Published: November 9th, 2022
Sterling was softer on Tuesday 8th November after posting a strong recovery on Monday, as price action suggested the Pound was being driven by global factors in a week that was light on domestic economic data.
Analysts however say Britain’s domestic outlook ‘remains challenging’ and GBP’s gains over the last 48 hours may not be sustainable.
The Pound was still best-performing major currency on Monday despite concerns, as global markets extended the rally from last Friday and gave the UK currency space to recover some of the losses suffered following last Thursday's Bank of England meeting.
If the mood music in global markets stays upbeat, Sterling’s recovery might have room to extend through mid-week.
‘If risk sentiment holds then we should see modest Sterling gains,’ wrote Barclays currency analysts in a weekly market commentary.
Global stock markets were up on Friday 4th November and stayed there at the start of this week Monday as investors bet China was preparing to end its zero-Covid policy. Economists believe such a move could give the faltering global economy a much-needed kick and provide risk-sensitive currencies like GBP a welcome nudge.
The Pound to Euro rate dropped to 1.1382 last week but was up to 1.14576 at the time of writing. The Pound to Dollar exchange rate gained by a full percentage point on Monday and was up to 1.15362 at the time of writing.
The Bank of England raised interest rates by 75 basis points last (3rd November) Thursday but cautioned that rates were unlikely to go as high as the ca. 5.25 per cent investors were watching for ahead of the announcement.
Sterling made a strong start to 2022 in January and February thanks to an after-Omicron economic rebound, plus expectations at the time that the BOE was readying new interest rate hikes.
Numbers from the Office of National Statistics (ONS) showed that retail sales lifted by nearly two per cent month-on-month in January, beating consensus forecasts of one per cent and leaping ahead of December's negative four per cent reading.
In a market analysis published the week of February 21st, ING's FX Strategy Unit said that UK retail sales came back in January with a vengeance as the Omicron worries began to dissipate. 'Sterling now looks relatively less exposed than to adverse swings in geopolitical sentiment than the Euro and nordic currencies like Norwegian Krone.’
ONS data also shows commuter travel in Britain's most significant cities bouncing back to pre-Omicron levels, supporting expectations that February will be remembered as the start of a solid rebound in growth.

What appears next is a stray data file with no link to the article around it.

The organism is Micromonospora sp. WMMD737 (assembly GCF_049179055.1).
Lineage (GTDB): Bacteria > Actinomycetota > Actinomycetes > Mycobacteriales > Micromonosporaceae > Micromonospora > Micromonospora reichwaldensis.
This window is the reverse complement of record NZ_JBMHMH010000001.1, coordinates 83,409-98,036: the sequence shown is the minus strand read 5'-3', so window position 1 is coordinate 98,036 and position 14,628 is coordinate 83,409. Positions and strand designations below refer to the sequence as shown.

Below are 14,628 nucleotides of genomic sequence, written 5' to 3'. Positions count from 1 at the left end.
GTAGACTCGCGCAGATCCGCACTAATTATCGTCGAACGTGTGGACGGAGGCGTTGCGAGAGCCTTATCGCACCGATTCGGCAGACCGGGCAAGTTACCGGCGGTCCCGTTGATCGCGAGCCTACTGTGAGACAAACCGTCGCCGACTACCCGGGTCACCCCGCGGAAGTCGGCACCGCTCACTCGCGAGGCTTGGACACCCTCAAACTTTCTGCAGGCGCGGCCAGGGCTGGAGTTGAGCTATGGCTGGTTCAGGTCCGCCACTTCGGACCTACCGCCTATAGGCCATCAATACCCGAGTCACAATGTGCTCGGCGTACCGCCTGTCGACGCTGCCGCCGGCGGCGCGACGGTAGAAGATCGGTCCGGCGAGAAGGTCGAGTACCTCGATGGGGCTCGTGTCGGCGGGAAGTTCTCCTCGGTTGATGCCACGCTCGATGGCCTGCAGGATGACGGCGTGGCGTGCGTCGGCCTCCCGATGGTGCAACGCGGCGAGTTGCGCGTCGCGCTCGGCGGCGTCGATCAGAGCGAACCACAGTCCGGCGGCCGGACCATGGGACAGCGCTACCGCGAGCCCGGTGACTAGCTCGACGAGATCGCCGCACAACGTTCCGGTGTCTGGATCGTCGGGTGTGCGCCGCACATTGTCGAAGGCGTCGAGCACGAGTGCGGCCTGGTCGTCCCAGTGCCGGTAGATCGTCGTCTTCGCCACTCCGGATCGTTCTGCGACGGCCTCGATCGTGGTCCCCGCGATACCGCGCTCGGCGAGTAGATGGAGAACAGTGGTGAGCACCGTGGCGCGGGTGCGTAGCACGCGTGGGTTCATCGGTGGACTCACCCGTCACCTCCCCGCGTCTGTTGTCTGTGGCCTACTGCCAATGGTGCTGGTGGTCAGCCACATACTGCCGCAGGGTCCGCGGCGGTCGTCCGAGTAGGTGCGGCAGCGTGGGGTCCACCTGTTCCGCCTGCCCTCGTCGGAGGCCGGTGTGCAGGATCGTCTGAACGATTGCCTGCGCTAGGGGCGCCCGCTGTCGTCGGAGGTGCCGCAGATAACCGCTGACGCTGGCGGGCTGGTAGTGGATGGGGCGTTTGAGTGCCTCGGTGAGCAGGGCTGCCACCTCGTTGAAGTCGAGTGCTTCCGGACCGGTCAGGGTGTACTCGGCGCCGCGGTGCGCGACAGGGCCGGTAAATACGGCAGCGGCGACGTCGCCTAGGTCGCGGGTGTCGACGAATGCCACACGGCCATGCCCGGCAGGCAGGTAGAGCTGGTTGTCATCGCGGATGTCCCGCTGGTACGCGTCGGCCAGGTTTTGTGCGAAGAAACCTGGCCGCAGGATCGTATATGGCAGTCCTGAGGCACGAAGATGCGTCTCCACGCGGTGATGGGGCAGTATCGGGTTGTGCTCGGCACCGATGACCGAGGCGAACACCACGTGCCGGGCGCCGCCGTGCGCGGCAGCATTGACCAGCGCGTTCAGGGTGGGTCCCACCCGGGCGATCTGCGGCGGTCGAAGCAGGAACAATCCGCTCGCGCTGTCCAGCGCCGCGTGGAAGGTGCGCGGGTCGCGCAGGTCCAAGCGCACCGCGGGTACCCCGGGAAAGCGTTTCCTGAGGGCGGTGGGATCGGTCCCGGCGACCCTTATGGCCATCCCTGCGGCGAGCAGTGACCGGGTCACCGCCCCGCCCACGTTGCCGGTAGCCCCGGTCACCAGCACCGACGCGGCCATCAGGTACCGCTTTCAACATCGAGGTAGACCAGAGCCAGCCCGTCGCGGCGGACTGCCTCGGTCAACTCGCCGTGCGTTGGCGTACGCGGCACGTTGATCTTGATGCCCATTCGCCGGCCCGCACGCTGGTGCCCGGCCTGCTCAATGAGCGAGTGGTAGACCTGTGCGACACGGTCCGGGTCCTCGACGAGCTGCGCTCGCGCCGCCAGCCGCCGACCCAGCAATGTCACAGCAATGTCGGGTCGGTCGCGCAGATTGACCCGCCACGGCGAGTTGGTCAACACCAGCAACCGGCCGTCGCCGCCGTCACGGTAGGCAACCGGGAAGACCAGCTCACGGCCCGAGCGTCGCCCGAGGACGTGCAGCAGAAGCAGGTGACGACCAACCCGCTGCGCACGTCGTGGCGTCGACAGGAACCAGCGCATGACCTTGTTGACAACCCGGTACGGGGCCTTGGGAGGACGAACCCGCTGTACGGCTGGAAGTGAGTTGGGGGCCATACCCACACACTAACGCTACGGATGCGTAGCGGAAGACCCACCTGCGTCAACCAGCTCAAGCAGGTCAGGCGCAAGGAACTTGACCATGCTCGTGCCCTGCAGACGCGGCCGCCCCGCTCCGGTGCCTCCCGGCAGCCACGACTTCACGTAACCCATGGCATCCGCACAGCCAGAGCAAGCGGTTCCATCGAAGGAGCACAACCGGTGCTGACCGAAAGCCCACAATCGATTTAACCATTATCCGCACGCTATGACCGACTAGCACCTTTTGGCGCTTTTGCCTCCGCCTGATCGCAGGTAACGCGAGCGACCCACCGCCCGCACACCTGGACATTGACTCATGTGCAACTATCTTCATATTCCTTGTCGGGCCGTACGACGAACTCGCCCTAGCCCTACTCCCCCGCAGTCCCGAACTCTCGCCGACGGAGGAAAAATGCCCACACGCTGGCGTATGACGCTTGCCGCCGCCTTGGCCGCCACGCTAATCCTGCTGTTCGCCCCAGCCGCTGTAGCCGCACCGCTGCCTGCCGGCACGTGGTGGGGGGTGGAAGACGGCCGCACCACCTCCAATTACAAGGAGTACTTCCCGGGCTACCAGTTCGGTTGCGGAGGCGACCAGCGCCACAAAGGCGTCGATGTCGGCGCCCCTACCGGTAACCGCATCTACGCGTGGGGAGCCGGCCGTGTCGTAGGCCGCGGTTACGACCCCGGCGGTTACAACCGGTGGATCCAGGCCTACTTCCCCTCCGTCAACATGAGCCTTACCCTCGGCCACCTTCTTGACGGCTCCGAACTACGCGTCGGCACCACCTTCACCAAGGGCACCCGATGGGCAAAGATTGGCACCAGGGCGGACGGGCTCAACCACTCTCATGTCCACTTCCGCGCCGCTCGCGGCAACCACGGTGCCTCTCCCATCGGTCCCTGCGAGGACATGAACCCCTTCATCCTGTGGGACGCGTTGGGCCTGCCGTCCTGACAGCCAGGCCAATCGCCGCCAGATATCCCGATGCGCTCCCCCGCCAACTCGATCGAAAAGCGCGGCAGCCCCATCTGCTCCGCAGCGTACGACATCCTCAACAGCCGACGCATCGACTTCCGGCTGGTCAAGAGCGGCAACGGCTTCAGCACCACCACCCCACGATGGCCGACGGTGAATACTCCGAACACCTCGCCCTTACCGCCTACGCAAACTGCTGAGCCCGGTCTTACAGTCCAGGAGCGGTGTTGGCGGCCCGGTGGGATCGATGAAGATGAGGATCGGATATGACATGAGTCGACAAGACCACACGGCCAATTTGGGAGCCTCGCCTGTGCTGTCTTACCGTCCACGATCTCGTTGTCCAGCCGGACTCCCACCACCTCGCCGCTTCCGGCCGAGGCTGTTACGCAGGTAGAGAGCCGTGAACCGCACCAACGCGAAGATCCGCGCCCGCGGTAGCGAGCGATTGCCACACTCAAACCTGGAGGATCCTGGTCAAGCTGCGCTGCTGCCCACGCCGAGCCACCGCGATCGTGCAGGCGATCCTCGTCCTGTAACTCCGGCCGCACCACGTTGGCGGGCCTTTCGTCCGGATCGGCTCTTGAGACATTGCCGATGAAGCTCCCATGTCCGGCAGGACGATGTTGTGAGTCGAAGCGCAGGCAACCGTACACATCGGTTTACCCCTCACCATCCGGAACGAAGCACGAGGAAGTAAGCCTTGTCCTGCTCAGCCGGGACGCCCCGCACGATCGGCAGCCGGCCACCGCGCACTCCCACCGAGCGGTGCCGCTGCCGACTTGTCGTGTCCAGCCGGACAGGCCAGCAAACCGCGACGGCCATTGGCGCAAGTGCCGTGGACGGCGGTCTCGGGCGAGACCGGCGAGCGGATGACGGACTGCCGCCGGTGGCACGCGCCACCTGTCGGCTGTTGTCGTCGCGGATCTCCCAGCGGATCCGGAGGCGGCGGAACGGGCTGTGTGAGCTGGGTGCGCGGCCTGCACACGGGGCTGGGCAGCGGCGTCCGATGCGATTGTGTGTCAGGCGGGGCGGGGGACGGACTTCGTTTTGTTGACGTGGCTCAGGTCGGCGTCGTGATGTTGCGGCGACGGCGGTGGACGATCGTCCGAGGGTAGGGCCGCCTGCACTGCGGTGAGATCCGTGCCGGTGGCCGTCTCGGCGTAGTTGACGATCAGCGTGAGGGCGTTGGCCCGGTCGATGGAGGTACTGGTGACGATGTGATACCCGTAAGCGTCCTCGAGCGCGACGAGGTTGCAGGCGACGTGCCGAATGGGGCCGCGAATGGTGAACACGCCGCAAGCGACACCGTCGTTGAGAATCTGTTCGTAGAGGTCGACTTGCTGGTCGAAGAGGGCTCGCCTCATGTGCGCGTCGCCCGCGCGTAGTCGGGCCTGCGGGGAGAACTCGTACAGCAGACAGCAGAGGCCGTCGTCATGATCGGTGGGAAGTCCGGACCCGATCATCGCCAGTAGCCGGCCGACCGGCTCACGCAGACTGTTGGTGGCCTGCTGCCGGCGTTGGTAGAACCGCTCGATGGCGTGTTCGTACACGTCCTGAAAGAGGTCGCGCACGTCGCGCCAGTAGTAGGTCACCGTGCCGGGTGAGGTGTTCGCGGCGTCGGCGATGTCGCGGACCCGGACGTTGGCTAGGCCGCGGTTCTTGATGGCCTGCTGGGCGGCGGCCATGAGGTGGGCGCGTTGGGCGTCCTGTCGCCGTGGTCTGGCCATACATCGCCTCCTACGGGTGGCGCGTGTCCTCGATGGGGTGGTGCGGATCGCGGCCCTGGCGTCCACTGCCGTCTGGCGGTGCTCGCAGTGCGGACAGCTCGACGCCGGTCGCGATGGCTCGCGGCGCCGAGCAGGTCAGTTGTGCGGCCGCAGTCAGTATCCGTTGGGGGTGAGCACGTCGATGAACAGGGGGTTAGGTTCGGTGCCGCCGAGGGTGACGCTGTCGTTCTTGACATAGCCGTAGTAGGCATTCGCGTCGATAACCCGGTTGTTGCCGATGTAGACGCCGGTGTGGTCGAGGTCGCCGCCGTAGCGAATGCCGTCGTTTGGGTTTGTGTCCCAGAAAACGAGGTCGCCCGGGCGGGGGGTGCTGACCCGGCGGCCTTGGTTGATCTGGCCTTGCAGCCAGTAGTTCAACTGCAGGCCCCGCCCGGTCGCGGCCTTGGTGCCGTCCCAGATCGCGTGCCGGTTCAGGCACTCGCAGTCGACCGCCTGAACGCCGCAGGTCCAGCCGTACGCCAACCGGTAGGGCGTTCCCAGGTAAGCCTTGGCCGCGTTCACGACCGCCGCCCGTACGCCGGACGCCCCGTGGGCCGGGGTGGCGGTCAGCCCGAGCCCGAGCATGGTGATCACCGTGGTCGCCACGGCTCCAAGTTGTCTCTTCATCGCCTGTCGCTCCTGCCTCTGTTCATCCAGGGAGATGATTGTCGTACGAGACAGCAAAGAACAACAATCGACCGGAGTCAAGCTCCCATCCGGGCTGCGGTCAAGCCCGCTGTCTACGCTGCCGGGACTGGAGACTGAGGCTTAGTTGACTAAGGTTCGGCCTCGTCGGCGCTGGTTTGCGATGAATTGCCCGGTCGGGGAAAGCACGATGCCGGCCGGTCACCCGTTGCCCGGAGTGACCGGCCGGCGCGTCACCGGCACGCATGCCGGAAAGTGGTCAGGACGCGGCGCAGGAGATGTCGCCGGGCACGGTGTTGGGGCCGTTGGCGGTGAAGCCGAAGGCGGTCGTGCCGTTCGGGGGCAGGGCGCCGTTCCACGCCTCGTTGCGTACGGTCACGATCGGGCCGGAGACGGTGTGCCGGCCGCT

ING says the latest bus, train and mobility numbers show that offices and services in central London are now about as busy as they were before Omicron.
The figures arrive after Westminster announced the end of all Covid-19 related restrictions in England, even eliminating the strict testing measures that had been in place for travel, after determining that Omicron is much less deadly than earlier waves of coronavirus.
Near-term indicators paint a picture of an economy coming off life support after a dull December-January. February 20th marked the fifth consecutive week of increasing retail footfall. The ONS also found that UK purchases of restaurant (seated) meals rose by 17 percentage points to levels equivalent to the same week in 2020.
Altogether the numbers could provide support for Bank of England policymakers eager to announce another interest rate rise in March, progressing a cycle that has helped push-up Sterling’s value in late-2021 and early 2022.
Sterling also had a fillip from two other consensus-beating data releases. Wage and job numbers released the week of February 21st confirmed that the UK's job market is 'tight' with not enough candidates available to take on record-high job vacancies.
BoE rate hikes are also being driven by the economy's higher inflation levels, which rose to 30-year highs in January.
Some forex strategists are urging caution despite the positive indicators. They say pound investors could be pricing in more BoE rate hikes than the bank is likely to deliver.
Mike Pederson, a forex analyst at Danske Bank, told Bloomberg that while the pound may be supported by further rates action in March or May, 'the impact of hikes could be priced-out rapidly, eliminating any early mover advantage.
He said the European Central Bank (ECB) is also set to raise its key rate in September or October, 'so we believe the situation for the euro will need to be revised. Currency traders will have to adjust expectations for the pound's key rate to the downside at some stage.'
If the market is going to sustain its high-rate hike expectations for the Pound, British inflation expectations will also have to move considerably higher.
Banker Julius Baer said in a market analysis that 'A sluggish longer-term UK growth outlook and the potential for inflation to drop back below BoE targets in two years suggest that the four rate hikes markets have priced in for this year are too optimistic. We believe a hike in May or before could happen, and maybe one additional rise in the summer. After that, we see a holding pattern from the BoE.'
Despite post-Brexit worries and the ongoing pandemic, Britain’s economy has weathered the Omicron outbreak better than had been expected. This week’s ONS figures have prompted widespread speculation that Blighty is already bouncing back from its autumn 2021 setback.
Britain's GDP dropped by 0.2 per cent in December 2021 when businesses and households were compelled to scale back spending after the November emergence of the Omicron variant of COVID-19, leaving the economy growing at a rate of one per cent in the closing quarter of the year.